Page 69 - Jewish Book Annual Volume 38

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symposium o f Jewish thinkers is devoted to “Witness and Mis­
sion.” The seeming paradox loses some o f its force when we keep
in mind that the new Jewish emphasis, which gained special
attention th rough A lexander Schindler’s presidential address to
the Board o f T rustees, Union o f American Hebrew Congrega­
tions, on December 2, 1978, is not aimed at active Christians bu t is
yet beginning to realize that it is time “to stop being squeamish
about tapping the one reservoir which alone can provide the
certainty of [Jewish] continuity,” the “hund red s of thousands of
spiritually sensitive people without religious denom inational
roots or affiliation in the various free countries o f the world”
(Martin A. Cohen, “T he Mission . . .”). Again, Jewish though t
does not resort to the exclusivism tha t has predom inated in the
Christian missionary tradition. “The stress in the Jewish concept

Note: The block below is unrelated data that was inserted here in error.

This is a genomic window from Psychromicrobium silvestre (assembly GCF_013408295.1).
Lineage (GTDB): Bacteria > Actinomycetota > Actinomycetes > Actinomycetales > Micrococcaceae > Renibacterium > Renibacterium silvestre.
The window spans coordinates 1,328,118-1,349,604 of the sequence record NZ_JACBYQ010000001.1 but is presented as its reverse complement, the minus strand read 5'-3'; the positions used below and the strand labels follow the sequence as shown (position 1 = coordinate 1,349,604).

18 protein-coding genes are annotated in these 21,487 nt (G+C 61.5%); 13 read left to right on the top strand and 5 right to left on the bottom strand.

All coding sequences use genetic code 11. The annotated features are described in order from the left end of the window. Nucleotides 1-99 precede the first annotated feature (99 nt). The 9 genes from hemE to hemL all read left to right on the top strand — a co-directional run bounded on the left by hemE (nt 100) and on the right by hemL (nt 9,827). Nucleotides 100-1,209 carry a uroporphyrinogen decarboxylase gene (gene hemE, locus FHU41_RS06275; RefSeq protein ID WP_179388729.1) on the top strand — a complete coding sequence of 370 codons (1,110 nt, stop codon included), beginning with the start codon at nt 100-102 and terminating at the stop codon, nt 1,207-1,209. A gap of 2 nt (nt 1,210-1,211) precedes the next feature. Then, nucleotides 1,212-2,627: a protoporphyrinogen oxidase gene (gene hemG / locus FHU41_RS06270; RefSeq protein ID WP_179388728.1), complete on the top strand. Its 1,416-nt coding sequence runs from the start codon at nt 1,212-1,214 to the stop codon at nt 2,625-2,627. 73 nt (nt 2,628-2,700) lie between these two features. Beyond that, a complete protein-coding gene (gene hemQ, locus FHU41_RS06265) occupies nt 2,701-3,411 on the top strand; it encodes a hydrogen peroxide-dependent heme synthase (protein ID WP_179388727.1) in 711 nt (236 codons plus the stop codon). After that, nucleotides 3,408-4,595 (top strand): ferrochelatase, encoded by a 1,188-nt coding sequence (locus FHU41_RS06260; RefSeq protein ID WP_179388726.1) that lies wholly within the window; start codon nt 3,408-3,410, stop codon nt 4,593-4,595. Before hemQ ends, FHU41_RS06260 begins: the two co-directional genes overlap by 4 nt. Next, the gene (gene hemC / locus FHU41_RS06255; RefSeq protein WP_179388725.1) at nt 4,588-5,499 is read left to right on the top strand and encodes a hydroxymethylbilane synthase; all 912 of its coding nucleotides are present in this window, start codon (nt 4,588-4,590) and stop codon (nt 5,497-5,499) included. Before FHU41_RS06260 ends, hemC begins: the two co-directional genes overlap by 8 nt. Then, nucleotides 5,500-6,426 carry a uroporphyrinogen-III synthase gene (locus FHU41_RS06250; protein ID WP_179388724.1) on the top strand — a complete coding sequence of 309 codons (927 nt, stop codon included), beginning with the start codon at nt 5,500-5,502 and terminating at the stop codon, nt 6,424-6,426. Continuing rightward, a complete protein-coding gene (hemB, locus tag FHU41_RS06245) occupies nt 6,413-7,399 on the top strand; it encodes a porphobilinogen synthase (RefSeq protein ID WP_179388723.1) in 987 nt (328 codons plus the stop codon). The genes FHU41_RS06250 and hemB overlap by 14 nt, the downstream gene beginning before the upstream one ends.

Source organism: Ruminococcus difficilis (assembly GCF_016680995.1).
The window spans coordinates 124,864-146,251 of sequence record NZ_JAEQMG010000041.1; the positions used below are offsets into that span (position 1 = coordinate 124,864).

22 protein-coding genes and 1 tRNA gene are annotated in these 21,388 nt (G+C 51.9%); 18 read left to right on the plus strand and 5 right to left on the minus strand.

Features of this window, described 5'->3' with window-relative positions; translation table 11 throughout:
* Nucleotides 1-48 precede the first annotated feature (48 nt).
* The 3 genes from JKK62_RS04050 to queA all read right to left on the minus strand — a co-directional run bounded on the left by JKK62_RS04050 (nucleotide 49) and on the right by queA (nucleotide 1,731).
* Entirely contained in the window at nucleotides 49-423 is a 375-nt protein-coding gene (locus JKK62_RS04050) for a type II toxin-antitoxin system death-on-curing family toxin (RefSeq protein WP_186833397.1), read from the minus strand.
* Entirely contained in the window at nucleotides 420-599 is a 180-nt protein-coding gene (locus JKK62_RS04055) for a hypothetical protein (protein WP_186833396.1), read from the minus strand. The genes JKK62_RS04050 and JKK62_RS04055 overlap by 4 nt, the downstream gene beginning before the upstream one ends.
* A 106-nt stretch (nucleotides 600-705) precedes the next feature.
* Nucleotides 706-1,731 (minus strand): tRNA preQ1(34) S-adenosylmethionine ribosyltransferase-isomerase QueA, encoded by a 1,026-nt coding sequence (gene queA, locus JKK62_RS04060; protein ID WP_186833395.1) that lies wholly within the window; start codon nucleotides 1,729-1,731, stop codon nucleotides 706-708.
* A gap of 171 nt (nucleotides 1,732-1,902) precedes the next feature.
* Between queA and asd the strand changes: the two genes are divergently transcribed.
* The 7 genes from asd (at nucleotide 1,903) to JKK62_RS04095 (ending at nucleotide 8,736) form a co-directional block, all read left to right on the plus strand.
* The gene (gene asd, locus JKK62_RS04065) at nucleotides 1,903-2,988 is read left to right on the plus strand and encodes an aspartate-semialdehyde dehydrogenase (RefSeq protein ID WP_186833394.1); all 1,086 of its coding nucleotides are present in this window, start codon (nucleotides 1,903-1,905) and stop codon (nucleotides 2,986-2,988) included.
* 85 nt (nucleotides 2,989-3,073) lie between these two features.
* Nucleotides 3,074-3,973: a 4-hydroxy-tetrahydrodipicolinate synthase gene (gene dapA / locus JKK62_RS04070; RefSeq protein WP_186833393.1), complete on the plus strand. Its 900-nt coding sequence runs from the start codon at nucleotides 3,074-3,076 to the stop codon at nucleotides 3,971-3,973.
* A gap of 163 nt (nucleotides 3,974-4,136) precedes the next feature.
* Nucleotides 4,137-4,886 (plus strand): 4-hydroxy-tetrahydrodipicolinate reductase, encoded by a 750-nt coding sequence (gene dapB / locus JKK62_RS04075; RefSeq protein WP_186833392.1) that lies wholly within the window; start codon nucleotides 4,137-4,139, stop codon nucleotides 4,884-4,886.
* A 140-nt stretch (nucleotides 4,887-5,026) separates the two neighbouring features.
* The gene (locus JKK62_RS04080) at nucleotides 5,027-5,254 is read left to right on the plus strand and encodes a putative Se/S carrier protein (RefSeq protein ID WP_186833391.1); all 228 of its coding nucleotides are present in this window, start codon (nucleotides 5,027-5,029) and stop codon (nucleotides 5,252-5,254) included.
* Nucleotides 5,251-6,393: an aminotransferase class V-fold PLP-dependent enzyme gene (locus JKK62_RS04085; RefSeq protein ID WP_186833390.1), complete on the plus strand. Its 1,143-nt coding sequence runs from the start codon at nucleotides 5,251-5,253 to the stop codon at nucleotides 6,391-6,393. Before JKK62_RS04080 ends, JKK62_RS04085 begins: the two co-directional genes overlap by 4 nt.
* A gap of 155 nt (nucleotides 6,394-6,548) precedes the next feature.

of religious witness is on the general illumination o f people
toward the recognition o f the universal sovereignty o f God and
the primacy o f the moral o rd e r” (Ben Zion Bokser, “Witness and
Mission in Juda ism ,” in Croner and Klenicki, eds.,
. . .).
Nevertheless, it is insisted by Daniel Polish that “the life o f the
Jewish people, undim inished, indeed made more u rgen t, by the
is bound up with its role as chosen witness” (“Witnessing
God after Auschwitz,” in
What are the implications o f the above convictions for the
Jewish-Christian relation? On the Jewish side, Manfred Vogel
writes profoundly and most helpfully o f “the life o f faith” tha t is
“greatly advanced by the presence o f both, the Jewish and the
Christian covenan t” (“Covenant and the In terre lig ious En ­
counter,” in
On the Christian side, Robert E. Willis testifies
that if, after Auschwitz, Christians “still cling to the pretension
that their story underg irds a responsibility for the conversion of
Jews, then it is questionable whether we can learn anything from
the events o f history” (“Auschwitz and the N u rtu ring o f Con­
Religion in Life,
44, 1975, 432-447). And, to J. Coert
Rylaarsdam, “the primary concern o f Christian mission to the
Jews must be the redemp tion o f Christians, specifically with re ­
spect to their understand ing o f the ir relation to the faith o f Israel.
And the form o f this mission? To repen t and to re tu rn ; and then,
to listen and to learn” (“Mission to Christians,”
Face to Face,
1977, 17-18; for an opposite view by a Christian, see Carl F.H.
Henry, “Christian Mission Must Continue,” in
pp. 16-17).
Perhaps we are met with a paradox, after all: the affirmation o f